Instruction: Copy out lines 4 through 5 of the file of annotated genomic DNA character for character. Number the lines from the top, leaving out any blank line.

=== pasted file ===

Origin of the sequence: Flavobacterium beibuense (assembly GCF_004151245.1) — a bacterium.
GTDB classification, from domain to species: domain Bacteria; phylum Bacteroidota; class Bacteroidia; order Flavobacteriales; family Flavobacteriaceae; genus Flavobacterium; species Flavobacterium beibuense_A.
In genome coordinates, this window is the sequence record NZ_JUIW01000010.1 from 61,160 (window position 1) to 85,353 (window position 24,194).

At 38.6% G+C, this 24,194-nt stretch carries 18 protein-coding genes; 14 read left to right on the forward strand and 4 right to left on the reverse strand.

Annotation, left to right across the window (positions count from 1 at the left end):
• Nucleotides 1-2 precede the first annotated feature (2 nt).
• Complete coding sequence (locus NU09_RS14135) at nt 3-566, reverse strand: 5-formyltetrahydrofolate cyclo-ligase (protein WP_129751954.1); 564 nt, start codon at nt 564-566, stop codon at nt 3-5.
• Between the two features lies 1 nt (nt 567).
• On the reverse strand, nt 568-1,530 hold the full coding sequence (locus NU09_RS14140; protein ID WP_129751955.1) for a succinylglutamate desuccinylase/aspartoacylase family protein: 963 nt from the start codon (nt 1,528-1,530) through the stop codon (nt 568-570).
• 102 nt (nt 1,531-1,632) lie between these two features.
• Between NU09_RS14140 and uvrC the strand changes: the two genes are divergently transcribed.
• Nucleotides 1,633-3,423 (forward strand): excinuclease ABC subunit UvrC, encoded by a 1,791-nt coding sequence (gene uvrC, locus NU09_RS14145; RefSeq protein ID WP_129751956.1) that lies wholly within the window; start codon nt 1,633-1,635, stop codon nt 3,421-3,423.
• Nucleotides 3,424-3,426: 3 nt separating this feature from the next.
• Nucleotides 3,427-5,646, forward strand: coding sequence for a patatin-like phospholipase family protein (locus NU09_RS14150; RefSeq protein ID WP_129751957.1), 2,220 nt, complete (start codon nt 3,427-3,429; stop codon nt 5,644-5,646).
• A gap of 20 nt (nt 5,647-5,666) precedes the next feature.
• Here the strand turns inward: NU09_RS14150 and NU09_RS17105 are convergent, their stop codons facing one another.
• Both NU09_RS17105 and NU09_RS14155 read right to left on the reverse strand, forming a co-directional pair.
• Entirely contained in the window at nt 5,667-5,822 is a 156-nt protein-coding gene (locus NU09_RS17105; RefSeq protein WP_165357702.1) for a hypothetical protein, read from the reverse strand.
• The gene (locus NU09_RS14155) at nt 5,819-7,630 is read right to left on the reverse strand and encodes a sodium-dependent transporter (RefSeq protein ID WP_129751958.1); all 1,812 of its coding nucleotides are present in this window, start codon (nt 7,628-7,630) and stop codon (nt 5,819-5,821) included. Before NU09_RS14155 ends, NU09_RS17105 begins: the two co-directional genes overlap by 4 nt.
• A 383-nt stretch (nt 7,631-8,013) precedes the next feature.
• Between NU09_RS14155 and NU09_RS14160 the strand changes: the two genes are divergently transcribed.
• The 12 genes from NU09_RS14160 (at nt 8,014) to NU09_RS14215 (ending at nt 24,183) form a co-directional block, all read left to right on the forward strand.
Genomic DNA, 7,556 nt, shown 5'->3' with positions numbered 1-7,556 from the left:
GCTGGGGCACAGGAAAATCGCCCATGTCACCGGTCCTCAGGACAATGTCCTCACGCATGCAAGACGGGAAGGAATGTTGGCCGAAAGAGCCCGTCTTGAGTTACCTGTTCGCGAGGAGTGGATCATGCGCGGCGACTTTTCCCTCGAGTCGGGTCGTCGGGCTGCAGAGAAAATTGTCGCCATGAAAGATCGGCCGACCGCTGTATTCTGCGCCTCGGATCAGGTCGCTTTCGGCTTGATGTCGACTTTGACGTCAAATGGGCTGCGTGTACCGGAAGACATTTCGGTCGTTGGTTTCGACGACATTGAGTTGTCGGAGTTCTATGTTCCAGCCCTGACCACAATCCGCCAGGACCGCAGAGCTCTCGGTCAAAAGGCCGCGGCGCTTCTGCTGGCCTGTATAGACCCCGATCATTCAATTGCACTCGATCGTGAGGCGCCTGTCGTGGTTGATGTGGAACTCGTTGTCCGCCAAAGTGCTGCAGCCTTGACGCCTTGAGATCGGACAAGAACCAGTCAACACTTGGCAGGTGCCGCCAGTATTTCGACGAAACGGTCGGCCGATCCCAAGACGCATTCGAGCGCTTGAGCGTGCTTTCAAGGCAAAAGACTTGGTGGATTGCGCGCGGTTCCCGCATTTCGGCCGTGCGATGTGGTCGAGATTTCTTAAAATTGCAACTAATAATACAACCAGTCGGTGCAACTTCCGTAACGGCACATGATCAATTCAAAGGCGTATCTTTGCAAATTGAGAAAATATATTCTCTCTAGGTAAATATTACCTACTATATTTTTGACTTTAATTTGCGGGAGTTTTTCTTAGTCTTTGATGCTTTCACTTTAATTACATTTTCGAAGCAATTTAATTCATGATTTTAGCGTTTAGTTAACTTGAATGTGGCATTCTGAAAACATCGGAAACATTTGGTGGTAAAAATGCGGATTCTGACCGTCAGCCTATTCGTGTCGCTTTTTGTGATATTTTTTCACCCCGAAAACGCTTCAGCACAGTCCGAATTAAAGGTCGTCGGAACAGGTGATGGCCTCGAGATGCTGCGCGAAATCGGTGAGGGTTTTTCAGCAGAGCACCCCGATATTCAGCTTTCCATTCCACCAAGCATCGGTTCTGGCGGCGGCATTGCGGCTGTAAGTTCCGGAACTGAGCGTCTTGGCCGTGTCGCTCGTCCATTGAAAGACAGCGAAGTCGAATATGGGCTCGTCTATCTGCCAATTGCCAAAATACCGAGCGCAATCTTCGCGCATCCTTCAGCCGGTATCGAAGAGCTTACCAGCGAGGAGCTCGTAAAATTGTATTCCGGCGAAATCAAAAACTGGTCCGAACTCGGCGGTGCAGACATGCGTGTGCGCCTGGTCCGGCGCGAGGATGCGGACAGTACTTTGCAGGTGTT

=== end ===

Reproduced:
At 38.6% G+C, this 24,194-nt stretch carries 18 protein-coding genes; 14 read left to right on the forward strand and 4 right to left on the reverse strand.

Annotation, left to right across the window (positions count from 1 at the left end):